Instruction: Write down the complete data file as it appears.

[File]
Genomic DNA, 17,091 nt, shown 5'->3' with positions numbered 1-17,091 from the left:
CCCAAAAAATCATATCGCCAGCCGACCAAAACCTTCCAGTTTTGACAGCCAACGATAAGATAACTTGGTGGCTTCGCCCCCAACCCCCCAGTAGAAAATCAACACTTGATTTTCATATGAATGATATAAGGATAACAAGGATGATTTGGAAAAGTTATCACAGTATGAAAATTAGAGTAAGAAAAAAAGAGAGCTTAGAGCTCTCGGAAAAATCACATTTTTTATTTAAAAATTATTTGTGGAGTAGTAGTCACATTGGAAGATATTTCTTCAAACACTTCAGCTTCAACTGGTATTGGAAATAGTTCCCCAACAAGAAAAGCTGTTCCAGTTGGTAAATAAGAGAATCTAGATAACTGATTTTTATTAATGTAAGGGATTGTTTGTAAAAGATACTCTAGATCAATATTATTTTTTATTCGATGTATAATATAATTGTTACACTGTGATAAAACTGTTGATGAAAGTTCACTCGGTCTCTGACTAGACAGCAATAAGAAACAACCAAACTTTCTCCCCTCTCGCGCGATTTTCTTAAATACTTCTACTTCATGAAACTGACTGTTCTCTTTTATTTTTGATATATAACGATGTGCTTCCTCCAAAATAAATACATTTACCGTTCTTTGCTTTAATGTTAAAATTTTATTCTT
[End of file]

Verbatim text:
Genomic DNA, 17,091 nt, shown 5'->3' with positions numbered 1-17,091 from the left:
CCCAAAAAATCATATCGCCAGCCGACCAAAACCTTCCAGTTTTGACAGCCAACGATAAGATAACTTGGTGGCTTCGCCCCCAACCCCCCAGTAGAAAATCAACACTTGATTTTCATATGAATGATATAAGGATAACAAGGATGATTTGGAAAAGTTATCACAGTATGAAAATTAGAGTAAGAAAAAAAGAGAGCTTAGAGCTCTCGGAAAAATCACATTTTTTATTTAAAAATTATTTGTGGAGTAGTAGTCACATTGGAAGATATTTCTTCAAACACTTCAGCTTCAACTGGTATTGGAAATAGTTCCCCAACAAGAAAAGCTGTTCCAGTTGGTAAATAAGAGAATCTAGATAACTGATTTTTATTAATGTAAGGGATTGTTTGTAAAAGATACTCTAGATCAATATTATTTTTTATTCGATGTATAATATAATTGTTACACTGTGATAAAACTGTTGATGAAAGTTCACTCGGTCTCTGACTAGACAGCAATAAGAAACAACCAAACTTTCTCCCCTCTCGCGCGATTTTCTTAAATACTTCTACTTCATGAAACTGACTGTTCTCTTTTATTTTTGATATATAACGATGTGCTTCCTCCAAAATAAATACATTTACCGTTCTTTGCTTTAATGTTAAAATTTTATTCTT